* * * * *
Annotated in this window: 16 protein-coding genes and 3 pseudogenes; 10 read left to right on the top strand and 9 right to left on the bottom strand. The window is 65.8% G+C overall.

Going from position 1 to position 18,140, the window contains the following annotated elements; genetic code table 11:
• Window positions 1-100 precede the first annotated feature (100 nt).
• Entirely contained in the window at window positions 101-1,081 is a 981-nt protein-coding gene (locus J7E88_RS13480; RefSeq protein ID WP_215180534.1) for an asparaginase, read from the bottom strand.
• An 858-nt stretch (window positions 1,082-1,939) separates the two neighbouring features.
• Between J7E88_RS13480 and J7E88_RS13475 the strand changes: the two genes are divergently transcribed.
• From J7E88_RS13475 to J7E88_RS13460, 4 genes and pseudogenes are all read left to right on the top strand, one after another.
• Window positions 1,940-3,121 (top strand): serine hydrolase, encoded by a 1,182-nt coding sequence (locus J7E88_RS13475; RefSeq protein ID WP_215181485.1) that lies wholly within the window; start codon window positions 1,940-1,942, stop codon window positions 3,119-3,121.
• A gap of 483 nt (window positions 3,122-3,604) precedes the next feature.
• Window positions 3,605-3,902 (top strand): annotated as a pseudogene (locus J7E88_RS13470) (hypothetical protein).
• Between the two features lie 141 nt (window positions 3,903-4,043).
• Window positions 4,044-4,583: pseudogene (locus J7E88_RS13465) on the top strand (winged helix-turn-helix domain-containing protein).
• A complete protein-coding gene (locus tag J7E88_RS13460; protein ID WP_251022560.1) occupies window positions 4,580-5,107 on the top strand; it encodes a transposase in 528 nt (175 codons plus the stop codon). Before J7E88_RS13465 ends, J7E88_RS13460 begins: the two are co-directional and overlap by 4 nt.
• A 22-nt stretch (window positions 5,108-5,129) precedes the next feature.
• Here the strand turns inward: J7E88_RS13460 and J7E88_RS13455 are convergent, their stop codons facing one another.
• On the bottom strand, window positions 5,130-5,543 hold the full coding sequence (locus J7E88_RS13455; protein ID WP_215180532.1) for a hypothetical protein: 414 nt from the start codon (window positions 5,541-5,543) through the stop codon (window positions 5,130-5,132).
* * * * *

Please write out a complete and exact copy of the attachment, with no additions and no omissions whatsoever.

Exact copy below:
Annotated in this window: 16 protein-coding genes and 3 pseudogenes; 10 read left to right on the top strand and 9 right to left on the bottom strand. The window is 65.8% G+C overall.

Going from position 1 to position 18,140, the window contains the following annotated elements; genetic code table 11:
• Window positions 1-100 precede the first annotated feature (100 nt).
• Entirely contained in the window at window positions 101-1,081 is a 981-nt protein-coding gene (locus J7E88_RS13480; RefSeq protein ID WP_215180534.1) for an asparaginase, read from the bottom strand.
• An 858-nt stretch (window positions 1,082-1,939) separates the two neighbouring features.
• Between J7E88_RS13480 and J7E88_RS13475 the strand changes: the two genes are divergently transcribed.
• From J7E88_RS13475 to J7E88_RS13460, 4 genes and pseudogenes are all read left to right on the top strand, one after another.
• Window positions 1,940-3,121 (top strand): serine hydrolase, encoded by a 1,182-nt coding sequence (locus J7E88_RS13475; RefSeq protein ID WP_215181485.1) that lies wholly within the window; start codon window positions 1,940-1,942, stop codon window positions 3,119-3,121.
• A gap of 483 nt (window positions 3,122-3,604) precedes the next feature.
• Window positions 3,605-3,902 (top strand): annotated as a pseudogene (locus J7E88_RS13470) (hypothetical protein).
• Between the two features lie 141 nt (window positions 3,903-4,043).
• Window positions 4,044-4,583: pseudogene (locus J7E88_RS13465) on the top strand (winged helix-turn-helix domain-containing protein).
• A complete protein-coding gene (locus tag J7E88_RS13460; protein ID WP_251022560.1) occupies window positions 4,580-5,107 on the top strand; it encodes a transposase in 528 nt (175 codons plus the stop codon). Before J7E88_RS13465 ends, J7E88_RS13460 begins: the two are co-directional and overlap by 4 nt.
• A 22-nt stretch (window positions 5,108-5,129) precedes the next feature.
• Here the strand turns inward: J7E88_RS13460 and J7E88_RS13455 are convergent, their stop codons facing one another.
• On the bottom strand, window positions 5,130-5,543 hold the full coding sequence (locus J7E88_RS13455; protein ID WP_215180532.1) for a hypothetical protein: 414 nt from the start codon (window positions 5,541-5,543) through the stop codon (window positions 5,130-5,132).